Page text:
Frozen in time: February 2015 is Berkshires' coldest since 1943


With 11 days to go in February and no relief in sight from the Arctic air mass that has set up shop over the Northeast since mid-January, this month shapes up so far as the coldest on record in the Berkshires since 1943.

According to the 78-year National Weather Service database at Pittsfield Municipal Airport, February 1943 — with three mid-month, standing record lows of 20 and 25 degrees below zero — continues to hold the dubious honor of No. 1 most frigid with an average temperature of 10.4 degrees.

But until this year, no month since then has seen the prolonged, intense and off-the-charts deep freeze that area denizens are enduring. As of Tuesday, just past this month's half-way point, the average temperature stands at 11.3 degrees.

How do you spell relief?


The long-range forecasts show no end in sight to this enduring big chill at least for the next 10 days of February, according Luigi Meccariello, a meteorologist with the National Weather Service in Albany, N.Y.

The cause of the seemingly never-ending super-freeze is simply a persistent weather pattern caused by the jet stream, funneling in cold air from Canada on northwesterly winds, Meccariello said.

Warm winter elsewhere

Hard as it may be to believe, the National Climate Data Center reported on Tuesday that the U.S. overall is having its sixth-warmest winter on record, based on data back to 1895.

Despite all the suffering in New England, the western half of the nation enjoyed "phenomenal, record warmth," according to the NCDC, with 4,074 daily records set for warm temperatures in the West and only 236 records for cold in the Northeast.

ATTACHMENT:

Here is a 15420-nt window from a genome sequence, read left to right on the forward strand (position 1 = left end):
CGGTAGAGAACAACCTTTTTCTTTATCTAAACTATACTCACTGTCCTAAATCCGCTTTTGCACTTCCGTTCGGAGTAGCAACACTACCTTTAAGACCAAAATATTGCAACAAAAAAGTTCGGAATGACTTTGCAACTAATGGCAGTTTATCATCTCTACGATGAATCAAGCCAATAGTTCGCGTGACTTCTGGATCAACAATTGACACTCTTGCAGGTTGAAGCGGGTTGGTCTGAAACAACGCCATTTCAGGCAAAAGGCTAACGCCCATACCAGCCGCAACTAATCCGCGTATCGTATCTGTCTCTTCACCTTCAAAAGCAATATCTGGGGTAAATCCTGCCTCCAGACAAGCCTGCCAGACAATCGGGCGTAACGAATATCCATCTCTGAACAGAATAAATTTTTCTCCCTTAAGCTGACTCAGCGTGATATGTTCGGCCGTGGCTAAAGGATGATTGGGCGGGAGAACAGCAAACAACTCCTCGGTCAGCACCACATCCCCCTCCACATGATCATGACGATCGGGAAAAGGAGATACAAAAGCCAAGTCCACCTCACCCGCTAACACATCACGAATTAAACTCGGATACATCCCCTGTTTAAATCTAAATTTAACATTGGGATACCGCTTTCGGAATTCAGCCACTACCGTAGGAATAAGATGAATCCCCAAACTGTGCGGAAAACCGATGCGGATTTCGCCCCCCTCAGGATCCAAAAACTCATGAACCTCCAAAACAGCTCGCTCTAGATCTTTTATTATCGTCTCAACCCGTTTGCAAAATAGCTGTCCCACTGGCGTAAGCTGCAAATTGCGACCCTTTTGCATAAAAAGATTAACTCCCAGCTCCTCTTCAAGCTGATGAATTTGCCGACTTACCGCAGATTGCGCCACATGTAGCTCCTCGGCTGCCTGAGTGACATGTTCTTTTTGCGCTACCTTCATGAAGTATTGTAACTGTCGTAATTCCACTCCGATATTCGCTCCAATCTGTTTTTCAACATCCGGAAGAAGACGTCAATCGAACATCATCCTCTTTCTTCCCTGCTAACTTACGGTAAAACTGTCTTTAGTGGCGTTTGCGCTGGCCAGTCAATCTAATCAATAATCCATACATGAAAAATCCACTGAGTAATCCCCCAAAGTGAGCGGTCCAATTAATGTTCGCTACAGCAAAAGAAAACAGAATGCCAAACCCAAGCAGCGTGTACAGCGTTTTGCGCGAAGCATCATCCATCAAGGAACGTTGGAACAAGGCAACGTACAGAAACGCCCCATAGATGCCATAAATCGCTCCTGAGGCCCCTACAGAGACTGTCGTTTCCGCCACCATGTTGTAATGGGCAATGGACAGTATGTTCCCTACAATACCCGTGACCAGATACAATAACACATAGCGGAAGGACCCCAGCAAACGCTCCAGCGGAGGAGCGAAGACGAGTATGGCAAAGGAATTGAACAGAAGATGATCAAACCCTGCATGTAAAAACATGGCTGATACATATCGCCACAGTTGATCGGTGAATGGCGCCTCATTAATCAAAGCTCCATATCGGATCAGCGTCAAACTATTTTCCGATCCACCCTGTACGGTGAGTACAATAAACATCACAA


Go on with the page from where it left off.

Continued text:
But for the Berkshires, the government's Climate Prediction Center has nothing but cold discomfort, with more of the same as far as the computer models can see.

Second cold blast

At the Weather Underground, a division of, meteorologist Bob Henson predicted that the Northeast region could move up a notch on the cold-record scoreboard.

"Dozens of daily records could tumble," he stated in a blog post, "because of a uncommonly frigid stretch for late February, especially as a second blast of Arctic air arrives later this week."

Among the many remarkable aspects of this Berkshire winter is the persistence of the extreme cold — 23 straight days of below normal readings, in many cases double-digit deviations. Measurable snow has fallen on 13 days since Jan. 23.

Not the snowiest

But total snowfall for this month, clocking in at 31.7 inches through Tuesday at Pittsfield Municipal Airport, is far from a record, though well above the 18-inch long-term average for February.

The snowiest month on record is a title held by January 2011, in first place by far with an astounding 52.2 inches. And on top of that came 26 more inches in February.

With a total of 65.8 inches so far this winter locally, the county has a long way to go to catch the all-time record — a beyond-belief 146.6 inches in 1995-96. Average seasonal snowfall for the area is 76 inches.

Bostonians are groaning under the weight of that city's 58.7 inches in February so far, the snowiest month on record, and that follows 34.3 inches in January, nearly all in the last week of the month.

With snow still falling on Tuesday and more expected this weekend, the state capital is less than one foot away from beating the winter of 1995-96, still the champion all-time snowiest winter on record there —107.6 inches.

Contact Clarence Fanto at 413-637-2551.

Coldest months in the Berkshires ...

Here is a ranking of the coldest months in the Berkshires. This month's ranking is based on temperatures recorded through Feb. 17.

1. February 1943

2. February 2015

3. January 2004

4. January 1994

5. January 2003

6. January 2009

7. January 2005

8. January 2015

Sources: National Weather Service data at Pittsfield Municipal Airport, 1938-2015;, Eagle archives.

Snowiest months in the Berkshires. ..

Here is a ranking of the snowiest months in the Berkshires. This month's ranking is based on snowfall totals recorded through Feb. 17.

1. January 2011: 52.2 inches

2. December 1945: 46.0 inches

3. January 1996: 42.4 inches

4. March 2001: 41.6 inches

5. February 2010: 32.4 inches

6. January 2006: 32.2 inches

7. February 2015: 31.2 inches

8. February 1978: 28.4 inches

Sources: National Weather Service data at Pittsfield Municipal Airport, 1938-2015;, Eagle archives.


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